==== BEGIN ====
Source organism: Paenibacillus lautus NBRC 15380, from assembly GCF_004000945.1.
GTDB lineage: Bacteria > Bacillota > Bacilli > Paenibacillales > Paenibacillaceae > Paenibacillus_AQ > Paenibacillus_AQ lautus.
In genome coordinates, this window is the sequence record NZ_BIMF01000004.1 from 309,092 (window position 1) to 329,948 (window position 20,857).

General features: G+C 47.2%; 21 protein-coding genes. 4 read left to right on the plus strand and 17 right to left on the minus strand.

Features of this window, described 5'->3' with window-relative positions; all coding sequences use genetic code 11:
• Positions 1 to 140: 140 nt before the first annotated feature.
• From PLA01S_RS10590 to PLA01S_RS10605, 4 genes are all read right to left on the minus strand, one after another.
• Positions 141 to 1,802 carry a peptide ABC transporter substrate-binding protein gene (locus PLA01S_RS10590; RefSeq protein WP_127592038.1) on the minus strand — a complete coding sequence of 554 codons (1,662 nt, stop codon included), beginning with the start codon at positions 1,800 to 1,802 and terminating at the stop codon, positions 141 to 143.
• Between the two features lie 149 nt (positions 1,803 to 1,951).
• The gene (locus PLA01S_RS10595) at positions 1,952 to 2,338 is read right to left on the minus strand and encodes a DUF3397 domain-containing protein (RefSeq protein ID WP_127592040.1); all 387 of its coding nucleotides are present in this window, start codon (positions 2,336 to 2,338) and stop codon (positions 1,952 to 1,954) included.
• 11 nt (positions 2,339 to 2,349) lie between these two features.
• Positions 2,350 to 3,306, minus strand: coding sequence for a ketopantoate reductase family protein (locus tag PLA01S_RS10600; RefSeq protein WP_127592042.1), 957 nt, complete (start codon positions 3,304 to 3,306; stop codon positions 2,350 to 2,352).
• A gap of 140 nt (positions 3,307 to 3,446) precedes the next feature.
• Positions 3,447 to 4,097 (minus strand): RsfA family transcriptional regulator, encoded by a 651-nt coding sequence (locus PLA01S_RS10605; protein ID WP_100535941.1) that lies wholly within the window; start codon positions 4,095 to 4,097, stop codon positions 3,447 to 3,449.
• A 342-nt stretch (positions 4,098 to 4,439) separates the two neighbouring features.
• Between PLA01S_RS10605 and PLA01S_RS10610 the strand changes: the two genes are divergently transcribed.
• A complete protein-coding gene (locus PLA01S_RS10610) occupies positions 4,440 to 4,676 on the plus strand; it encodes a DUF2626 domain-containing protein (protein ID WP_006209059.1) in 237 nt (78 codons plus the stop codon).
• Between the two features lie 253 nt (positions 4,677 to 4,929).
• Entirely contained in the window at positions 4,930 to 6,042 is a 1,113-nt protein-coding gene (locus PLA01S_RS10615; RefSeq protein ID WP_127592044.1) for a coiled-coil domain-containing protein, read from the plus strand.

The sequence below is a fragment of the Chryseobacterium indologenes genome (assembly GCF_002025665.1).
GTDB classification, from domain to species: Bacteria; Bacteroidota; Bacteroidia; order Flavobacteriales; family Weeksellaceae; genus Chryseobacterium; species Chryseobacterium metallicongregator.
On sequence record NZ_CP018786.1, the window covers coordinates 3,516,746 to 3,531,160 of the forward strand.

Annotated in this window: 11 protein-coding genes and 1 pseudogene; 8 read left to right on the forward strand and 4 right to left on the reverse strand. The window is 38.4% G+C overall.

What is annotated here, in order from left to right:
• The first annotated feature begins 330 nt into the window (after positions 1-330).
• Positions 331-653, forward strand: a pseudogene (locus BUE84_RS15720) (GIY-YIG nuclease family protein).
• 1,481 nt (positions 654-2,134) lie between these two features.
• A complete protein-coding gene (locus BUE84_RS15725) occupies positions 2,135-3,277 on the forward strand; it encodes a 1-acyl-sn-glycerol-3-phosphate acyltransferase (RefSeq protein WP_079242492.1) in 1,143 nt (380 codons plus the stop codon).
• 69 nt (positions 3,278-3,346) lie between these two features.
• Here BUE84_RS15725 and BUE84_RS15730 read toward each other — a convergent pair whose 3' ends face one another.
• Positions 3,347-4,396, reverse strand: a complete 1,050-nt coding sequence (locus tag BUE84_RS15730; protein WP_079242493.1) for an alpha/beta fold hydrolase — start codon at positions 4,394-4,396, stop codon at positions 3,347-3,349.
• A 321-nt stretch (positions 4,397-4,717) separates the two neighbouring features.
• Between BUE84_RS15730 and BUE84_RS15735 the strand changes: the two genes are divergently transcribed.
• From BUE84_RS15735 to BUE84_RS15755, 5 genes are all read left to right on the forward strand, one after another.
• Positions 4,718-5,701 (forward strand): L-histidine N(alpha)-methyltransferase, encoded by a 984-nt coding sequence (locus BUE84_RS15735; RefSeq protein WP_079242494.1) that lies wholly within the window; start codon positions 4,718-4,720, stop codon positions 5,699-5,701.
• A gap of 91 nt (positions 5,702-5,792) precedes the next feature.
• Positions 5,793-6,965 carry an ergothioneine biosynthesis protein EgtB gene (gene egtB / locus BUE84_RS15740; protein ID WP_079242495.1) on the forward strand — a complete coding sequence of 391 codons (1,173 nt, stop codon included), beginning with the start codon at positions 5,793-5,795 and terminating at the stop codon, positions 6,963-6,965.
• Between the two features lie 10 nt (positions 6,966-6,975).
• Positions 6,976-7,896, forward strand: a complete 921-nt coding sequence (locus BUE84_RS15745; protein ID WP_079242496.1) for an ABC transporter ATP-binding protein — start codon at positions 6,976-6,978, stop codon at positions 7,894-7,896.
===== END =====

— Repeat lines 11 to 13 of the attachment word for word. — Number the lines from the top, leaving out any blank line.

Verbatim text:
• 11 nt (positions 2,339 to 2,349) lie between these two features.
• Positions 2,350 to 3,306, minus strand: coding sequence for a ketopantoate reductase family protein (locus tag PLA01S_RS10600; RefSeq protein WP_127592042.1), 957 nt, complete (start codon positions 3,304 to 3,306; stop codon positions 2,350 to 2,352).
• A gap of 140 nt (positions 3,307 to 3,446) precedes the next feature.